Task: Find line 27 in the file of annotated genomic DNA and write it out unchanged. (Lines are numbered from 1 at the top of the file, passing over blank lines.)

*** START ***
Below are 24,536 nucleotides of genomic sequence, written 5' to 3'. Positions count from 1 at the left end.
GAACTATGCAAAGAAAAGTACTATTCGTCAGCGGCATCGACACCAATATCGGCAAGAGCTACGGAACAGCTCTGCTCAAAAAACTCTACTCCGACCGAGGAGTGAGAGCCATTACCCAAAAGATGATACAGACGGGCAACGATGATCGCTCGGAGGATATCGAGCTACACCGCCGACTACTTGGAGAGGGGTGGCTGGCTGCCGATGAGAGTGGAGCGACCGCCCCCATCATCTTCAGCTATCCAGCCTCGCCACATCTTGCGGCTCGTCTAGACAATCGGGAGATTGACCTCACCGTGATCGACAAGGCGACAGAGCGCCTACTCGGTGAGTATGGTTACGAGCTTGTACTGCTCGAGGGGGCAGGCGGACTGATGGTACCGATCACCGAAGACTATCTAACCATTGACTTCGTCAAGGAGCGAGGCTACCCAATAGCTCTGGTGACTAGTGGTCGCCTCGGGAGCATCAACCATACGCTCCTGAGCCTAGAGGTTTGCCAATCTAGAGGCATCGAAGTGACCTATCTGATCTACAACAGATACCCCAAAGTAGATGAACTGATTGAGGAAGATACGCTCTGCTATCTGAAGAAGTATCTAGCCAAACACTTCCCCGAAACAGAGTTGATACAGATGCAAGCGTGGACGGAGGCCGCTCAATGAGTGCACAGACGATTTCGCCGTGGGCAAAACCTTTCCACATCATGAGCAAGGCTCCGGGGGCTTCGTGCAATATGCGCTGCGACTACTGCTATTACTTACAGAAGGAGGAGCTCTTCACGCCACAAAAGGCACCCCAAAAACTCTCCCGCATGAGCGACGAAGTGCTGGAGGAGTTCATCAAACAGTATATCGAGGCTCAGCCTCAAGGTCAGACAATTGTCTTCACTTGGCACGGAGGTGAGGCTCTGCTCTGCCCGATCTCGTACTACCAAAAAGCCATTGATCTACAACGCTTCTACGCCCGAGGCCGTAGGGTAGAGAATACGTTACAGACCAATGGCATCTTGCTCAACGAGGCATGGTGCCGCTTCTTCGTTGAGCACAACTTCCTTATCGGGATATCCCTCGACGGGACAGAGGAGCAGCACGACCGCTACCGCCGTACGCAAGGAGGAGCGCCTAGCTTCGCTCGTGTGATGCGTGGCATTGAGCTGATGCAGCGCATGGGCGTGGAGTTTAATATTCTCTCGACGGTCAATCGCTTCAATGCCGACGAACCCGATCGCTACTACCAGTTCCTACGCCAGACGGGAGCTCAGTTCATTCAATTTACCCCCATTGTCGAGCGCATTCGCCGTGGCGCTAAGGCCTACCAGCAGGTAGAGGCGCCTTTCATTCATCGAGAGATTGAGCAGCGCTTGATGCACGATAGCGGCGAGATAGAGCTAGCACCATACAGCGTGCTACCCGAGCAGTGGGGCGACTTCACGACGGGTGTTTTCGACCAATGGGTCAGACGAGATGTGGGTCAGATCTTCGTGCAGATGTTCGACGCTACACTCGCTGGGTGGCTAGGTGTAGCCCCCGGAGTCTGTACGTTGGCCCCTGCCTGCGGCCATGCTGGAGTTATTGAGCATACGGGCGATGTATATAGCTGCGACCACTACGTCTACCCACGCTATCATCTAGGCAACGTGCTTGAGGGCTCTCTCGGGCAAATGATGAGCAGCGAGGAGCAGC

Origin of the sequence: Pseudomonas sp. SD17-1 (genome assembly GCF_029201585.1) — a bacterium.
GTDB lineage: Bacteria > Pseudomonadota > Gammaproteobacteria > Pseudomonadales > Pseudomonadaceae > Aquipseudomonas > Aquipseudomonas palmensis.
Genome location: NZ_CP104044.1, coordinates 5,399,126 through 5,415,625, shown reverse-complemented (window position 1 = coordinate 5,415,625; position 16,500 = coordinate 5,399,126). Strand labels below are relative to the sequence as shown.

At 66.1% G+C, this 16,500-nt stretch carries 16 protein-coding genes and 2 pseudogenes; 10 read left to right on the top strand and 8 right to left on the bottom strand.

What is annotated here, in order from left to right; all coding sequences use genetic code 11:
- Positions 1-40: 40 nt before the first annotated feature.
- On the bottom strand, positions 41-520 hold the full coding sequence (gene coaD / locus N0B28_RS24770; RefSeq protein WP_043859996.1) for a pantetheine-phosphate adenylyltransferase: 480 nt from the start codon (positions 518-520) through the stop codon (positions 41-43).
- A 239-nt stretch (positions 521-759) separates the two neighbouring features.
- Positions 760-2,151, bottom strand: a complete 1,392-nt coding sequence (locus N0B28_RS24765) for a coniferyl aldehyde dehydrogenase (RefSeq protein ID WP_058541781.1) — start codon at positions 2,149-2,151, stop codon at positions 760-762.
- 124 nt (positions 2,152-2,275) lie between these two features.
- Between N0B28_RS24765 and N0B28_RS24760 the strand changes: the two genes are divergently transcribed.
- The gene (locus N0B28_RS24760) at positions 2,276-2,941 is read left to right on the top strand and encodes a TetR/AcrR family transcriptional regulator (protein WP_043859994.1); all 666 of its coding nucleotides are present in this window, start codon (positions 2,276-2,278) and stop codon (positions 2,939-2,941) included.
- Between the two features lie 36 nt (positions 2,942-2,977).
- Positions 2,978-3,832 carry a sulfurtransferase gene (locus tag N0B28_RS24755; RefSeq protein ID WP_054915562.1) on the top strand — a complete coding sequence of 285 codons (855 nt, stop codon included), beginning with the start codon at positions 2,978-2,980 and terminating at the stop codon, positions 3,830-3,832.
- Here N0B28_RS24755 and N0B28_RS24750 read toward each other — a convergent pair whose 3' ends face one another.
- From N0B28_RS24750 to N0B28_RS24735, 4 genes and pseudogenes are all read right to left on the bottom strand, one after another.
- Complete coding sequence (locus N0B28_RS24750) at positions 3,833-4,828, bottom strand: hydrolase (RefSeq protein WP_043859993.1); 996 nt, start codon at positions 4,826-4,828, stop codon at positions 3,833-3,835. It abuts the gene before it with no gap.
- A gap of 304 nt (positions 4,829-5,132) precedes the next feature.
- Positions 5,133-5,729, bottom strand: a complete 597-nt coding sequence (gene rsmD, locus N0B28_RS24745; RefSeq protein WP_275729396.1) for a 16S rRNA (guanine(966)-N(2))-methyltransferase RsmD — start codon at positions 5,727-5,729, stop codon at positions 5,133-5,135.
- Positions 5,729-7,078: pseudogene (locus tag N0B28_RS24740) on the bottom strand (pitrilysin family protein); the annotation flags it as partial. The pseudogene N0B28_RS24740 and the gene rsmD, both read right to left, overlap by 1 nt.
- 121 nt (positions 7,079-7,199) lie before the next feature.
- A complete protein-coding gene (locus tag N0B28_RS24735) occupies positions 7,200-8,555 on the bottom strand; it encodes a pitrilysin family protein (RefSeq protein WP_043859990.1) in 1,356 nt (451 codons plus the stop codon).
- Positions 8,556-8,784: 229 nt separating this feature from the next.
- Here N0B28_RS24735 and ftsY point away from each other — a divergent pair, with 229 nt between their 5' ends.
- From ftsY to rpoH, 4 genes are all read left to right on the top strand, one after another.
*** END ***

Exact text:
- From ftsY to rpoH, 4 genes are all read left to right on the top strand, one after another.